In the midst of this public controversy, I find myself torn between two opposing factions — factions that don’t really exist but can seem quite real in the midst of heated rhetoric. On one side are the marginalized and oppressed. On the other side are police. In reality, neither of these factions exist. If you were to ask the average American whether they belong to one of these sides, they would say something like, “I don’t, but those people do.” They are factions that allow us to demonize the other side while pretending to be neutral ourselves. And they are tearing us apart. more “What Cops, Teachers, and Soldiers Have in Common”…
I remember hearing about Tamir Rice’s death over the radio as I drove into work last year. The news brought me to tears. It grieved and frightened me like few news stories can. I cannot help but think of my students when I hear about this story, and the idea that one of my kids could easily be him is terrifying.
In the wake of the recent grand jury decision following Tamir Rice’s death, many people in much more eloquent words than mine are speaking out about this horrific incident. I hope that this incident sparks a larger discussion in our country surrounding issues we have ignored for too long. Here is one look at how the U.S. compares to other developed countries:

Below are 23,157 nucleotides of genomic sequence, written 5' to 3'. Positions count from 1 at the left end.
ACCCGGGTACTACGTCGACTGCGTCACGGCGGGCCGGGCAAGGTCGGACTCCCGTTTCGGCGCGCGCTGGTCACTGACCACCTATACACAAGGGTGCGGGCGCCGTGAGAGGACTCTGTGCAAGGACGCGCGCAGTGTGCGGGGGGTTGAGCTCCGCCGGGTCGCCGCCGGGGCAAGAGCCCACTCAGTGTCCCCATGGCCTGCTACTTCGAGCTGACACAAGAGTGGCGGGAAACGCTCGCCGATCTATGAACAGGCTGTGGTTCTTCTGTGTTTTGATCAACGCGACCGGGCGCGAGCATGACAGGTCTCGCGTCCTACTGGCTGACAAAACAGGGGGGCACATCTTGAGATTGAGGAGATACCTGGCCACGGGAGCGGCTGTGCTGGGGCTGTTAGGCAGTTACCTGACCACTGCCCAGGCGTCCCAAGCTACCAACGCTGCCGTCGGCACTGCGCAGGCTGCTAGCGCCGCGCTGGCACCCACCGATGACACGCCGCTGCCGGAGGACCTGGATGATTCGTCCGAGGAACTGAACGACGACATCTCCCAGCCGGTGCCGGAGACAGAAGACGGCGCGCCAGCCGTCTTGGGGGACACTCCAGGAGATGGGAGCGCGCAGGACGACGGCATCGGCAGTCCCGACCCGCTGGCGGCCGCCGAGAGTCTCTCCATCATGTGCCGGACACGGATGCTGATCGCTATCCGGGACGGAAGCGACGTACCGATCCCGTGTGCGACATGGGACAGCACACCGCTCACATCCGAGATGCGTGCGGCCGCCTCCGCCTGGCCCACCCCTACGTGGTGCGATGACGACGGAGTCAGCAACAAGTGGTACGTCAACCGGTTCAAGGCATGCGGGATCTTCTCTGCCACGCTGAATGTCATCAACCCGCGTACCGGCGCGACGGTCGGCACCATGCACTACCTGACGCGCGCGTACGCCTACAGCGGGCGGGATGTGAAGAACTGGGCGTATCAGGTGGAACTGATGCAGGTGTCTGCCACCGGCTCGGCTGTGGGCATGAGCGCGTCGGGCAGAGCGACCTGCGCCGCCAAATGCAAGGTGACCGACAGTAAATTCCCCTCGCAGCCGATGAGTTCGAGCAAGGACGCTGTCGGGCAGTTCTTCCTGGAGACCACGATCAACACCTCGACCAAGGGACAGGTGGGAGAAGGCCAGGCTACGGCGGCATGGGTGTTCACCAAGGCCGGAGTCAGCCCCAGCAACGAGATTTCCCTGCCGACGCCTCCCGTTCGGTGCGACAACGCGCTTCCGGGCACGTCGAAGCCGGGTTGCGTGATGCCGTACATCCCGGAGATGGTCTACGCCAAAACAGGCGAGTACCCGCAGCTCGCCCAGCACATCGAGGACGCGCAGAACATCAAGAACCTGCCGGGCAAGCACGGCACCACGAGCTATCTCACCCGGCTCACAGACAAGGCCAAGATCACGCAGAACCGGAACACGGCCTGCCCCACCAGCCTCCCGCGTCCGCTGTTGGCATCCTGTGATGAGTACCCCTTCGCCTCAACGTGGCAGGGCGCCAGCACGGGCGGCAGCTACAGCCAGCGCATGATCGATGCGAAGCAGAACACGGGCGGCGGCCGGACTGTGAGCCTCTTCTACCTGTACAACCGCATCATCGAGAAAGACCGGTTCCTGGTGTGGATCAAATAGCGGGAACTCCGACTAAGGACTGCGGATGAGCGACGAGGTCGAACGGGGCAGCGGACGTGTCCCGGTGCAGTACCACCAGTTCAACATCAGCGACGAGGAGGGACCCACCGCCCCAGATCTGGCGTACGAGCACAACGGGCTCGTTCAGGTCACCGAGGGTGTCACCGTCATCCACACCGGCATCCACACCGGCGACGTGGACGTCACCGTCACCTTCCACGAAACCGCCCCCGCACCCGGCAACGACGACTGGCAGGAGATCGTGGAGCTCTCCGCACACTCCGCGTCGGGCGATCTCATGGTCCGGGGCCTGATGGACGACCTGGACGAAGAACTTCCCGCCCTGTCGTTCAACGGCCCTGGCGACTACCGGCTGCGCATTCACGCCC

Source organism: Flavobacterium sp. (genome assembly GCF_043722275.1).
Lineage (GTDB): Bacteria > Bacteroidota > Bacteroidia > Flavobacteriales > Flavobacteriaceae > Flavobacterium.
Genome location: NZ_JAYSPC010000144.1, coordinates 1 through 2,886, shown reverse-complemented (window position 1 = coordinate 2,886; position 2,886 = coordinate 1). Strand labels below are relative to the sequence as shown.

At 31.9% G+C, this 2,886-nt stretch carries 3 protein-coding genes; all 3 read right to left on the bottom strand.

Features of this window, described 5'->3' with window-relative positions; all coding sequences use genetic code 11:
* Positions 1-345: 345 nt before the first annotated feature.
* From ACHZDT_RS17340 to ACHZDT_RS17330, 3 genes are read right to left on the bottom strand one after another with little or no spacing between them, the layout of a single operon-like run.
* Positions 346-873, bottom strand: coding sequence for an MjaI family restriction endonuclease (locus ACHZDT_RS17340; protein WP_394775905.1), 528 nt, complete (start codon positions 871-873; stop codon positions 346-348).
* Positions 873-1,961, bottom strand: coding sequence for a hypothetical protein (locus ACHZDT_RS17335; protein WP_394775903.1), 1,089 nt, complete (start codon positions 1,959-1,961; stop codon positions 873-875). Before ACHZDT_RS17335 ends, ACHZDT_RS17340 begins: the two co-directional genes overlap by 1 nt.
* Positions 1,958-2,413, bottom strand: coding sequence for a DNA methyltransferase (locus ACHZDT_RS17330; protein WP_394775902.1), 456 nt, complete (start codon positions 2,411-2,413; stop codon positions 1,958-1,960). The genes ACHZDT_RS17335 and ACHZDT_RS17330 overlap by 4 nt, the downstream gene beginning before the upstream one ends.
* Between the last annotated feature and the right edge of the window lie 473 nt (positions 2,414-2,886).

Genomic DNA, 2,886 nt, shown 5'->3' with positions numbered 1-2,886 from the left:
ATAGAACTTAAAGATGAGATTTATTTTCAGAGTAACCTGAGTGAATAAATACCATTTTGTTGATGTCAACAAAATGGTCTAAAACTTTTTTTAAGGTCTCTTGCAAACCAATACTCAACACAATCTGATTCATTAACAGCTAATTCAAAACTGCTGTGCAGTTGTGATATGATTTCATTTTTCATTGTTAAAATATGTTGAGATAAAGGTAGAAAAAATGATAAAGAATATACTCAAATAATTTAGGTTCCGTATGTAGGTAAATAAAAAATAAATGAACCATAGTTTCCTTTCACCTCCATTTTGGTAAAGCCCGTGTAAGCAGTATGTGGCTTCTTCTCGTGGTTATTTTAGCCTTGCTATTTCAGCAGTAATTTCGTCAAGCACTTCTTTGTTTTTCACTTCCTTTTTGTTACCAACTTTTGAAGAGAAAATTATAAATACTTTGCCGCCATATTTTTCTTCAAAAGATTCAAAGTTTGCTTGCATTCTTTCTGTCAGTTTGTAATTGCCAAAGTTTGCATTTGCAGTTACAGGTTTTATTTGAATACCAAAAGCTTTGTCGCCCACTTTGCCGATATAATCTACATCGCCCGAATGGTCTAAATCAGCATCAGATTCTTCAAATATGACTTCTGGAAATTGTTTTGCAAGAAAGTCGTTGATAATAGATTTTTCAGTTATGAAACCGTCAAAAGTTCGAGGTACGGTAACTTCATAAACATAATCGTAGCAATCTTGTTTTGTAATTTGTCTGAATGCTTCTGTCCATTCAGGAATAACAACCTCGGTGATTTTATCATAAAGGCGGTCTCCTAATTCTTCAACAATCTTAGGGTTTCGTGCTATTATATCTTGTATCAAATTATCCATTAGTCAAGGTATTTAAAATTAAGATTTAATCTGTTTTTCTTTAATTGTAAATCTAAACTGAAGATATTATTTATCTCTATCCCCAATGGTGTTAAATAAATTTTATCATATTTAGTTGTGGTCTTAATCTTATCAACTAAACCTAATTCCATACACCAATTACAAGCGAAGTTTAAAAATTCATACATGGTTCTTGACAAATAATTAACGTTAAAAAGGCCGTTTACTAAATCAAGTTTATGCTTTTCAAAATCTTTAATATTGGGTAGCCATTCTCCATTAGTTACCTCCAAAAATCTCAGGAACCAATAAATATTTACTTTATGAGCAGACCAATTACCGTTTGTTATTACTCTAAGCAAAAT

We cannot look at this data any longer and pretend that we don’t have a problem. Something is deeply wrong.
Even though it was only published six years ago, Michelle Alexander’s book The New Jim Crow: Mass Incarceration in the Age of Colorblindness turns up in everything I read nowadays about systemic injustice. After reading yet another article that referenced this book, I finally decided to take the plunge and read it myself.
Given our current cultural context, I expect this book to be highly thought-provoking and intensely controversial. I’ve decided to blog out my thoughts from chapter to chapter in an effort to spark more discussion in my social circles surrounding the issues that Alexander tackles. more “Blogging Through “The New Jim Crow””…
A friend of mine, Kyle West, posed this question to me in response to a blog post about racism in my community. The answer requires more space than my blog allows. But I can provide some beginning thoughts.
The gospel has the power to heal historical and cultural wounds, and it’s no secret that the American church is doing a poor job of it. Sunday mornings remain the most highly segregated day of the week in the entire country. Despite what the Bible has to say about “neither Jew nor Greek,” Christians continue to segregate themselves by race and class. The result is that the church continues to perpetuate social injustices.